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My program (a game server) frequently delete many records from a table and then Insert many Records into a table as well. The use-case is:

  1. A character may have many items, and each item has its properties.
  2. Once a character is loaded into the game, his items stored in memory.
  3. When the character exists the game, all the old records (before character is loaded to the game) will be deleted and the program will insert the character's new items back to database.
  4. A character has average of 100 items (100 records of items and 100 others for item properties)

When CCU reach about 1k, mysql will become very slow controling those reads/writes.

I try many ways to optimize MySQL, but they are just not good enough. My temporary workaround is using a SSD disk for MySQL data folder.

My question is: should I use other DBMS (currently considering MongoDB ...) and what should I pick?

Urgently need a solution. Thanks for helping.

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Are you saying it loads all records, and then deletes everything, and rewrites it (and that there are 1000 users concurrently attempting this same operation)? Has every record changed every time this happens? –  WiredPrairie Feb 1 '13 at 18:22
engine=???????? –  f00 Feb 1 '13 at 19:05
It's my assumption, however, it happens when I wanna disconnect all users from the server ... Engine = MyISAM –  Nguyen Truong Feb 2 '13 at 1:08

1 Answer 1

up vote 0 down vote accepted

MySQL can handle a lot of things, but tables with frequent INSERT, UPDATE and DELETE options will cause severe degradation. It's possible to keep MySQL running under heavy loads, but for situations like this you'll want to shard into different tables or databases.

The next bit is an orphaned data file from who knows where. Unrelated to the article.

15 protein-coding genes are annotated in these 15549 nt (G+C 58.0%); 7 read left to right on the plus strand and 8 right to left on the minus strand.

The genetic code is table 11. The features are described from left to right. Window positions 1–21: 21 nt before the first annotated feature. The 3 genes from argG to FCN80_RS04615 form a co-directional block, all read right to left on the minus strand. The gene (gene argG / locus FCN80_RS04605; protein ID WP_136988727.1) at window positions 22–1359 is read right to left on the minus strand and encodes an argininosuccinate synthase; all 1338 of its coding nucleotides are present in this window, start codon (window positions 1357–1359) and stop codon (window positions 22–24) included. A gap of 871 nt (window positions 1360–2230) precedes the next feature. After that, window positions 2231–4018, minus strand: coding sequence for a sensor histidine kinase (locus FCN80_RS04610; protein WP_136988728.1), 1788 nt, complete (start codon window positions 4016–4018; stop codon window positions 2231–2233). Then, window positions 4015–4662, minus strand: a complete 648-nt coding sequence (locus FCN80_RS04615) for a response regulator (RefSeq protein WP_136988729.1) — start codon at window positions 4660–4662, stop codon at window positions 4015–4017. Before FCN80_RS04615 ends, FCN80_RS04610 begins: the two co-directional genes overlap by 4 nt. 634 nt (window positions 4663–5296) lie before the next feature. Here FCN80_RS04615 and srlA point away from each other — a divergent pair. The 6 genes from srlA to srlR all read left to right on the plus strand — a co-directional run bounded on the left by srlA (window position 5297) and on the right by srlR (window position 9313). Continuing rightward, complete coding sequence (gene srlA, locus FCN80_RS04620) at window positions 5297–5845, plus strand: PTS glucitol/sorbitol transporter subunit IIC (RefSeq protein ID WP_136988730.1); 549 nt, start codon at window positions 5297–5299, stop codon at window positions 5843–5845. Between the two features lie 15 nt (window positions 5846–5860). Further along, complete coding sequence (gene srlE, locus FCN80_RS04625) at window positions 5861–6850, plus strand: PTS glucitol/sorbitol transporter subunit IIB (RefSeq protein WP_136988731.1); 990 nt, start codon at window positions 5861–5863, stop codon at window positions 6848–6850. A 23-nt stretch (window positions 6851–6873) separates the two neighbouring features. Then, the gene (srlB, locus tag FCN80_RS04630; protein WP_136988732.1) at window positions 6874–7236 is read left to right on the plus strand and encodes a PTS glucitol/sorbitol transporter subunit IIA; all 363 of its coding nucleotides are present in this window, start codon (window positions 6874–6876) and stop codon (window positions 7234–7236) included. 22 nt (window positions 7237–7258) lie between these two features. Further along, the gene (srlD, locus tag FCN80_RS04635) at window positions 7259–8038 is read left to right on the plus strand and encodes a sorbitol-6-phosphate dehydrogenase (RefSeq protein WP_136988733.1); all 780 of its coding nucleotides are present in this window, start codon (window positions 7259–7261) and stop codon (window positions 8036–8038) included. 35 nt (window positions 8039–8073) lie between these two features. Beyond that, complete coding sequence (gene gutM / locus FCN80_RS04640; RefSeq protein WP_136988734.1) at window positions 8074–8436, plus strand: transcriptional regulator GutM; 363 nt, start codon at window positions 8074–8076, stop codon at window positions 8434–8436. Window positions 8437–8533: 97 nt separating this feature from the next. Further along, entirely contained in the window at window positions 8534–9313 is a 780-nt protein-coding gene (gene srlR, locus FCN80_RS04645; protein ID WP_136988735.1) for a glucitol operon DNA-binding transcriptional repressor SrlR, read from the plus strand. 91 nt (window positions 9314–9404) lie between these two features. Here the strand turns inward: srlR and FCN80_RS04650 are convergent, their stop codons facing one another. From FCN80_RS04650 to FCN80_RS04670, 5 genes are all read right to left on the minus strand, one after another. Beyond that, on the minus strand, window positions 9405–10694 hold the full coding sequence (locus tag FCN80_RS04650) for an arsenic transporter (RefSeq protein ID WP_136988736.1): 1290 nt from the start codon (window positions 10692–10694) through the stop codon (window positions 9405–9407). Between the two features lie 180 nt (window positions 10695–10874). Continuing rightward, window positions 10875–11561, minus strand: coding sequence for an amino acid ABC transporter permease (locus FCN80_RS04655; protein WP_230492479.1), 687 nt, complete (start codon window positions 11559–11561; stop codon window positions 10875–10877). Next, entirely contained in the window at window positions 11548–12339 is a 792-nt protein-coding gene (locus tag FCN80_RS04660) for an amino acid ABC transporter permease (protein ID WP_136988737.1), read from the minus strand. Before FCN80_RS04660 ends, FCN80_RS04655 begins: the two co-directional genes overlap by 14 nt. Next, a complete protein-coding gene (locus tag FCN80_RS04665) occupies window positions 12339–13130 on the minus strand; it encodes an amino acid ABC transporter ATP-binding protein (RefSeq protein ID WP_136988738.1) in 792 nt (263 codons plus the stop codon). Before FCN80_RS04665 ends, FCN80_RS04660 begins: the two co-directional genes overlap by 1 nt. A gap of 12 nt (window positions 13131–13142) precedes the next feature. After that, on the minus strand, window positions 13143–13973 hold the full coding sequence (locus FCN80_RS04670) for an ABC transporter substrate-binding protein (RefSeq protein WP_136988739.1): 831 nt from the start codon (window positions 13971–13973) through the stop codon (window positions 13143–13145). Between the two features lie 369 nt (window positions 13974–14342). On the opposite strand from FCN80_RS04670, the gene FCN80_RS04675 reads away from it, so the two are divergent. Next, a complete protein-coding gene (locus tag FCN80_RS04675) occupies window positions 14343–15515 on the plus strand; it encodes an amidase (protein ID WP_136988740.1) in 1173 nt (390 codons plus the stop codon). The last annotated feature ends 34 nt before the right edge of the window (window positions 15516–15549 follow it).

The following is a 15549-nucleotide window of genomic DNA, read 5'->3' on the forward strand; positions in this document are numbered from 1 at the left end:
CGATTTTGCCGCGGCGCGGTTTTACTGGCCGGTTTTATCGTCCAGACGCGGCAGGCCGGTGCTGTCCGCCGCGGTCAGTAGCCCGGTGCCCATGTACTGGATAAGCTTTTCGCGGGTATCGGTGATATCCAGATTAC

Using SSD for MySQL is not a bad idea at all, though.

If you can architect your system around a fast key-value store like Redis you might have all the performance you could ever want provided all that data can fit in memory.

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Personally, I think Redis is not good for this case, because the involvement of many properties for an item, and sometime I have to search through those items (such as searching for Item with same ItemID) ... Shard into different tables or db is also not a good solution (what I think) because the problem here is that we have a lot of disk access in a short period of time ... different tables, databases but same disk huh? –  Nguyen Truong Feb 1 '13 at 17:18
What's to prevent you from sharding across different volumes? Redis can be tricky to work with if you try and use it like a relational database, but if you plan out things carefully in advance you can create exactly the index structures you need and use those to do the searching. –  tadman Feb 1 '13 at 18:08
I'm not gonna use a lot of volumes, a SSD is indeed better than that option. However, to think abt Redis now, I got your point, maybe I will mix up mysql and Redis... Thanks for your suggestion –  Nguyen Truong Feb 1 '13 at 18:36

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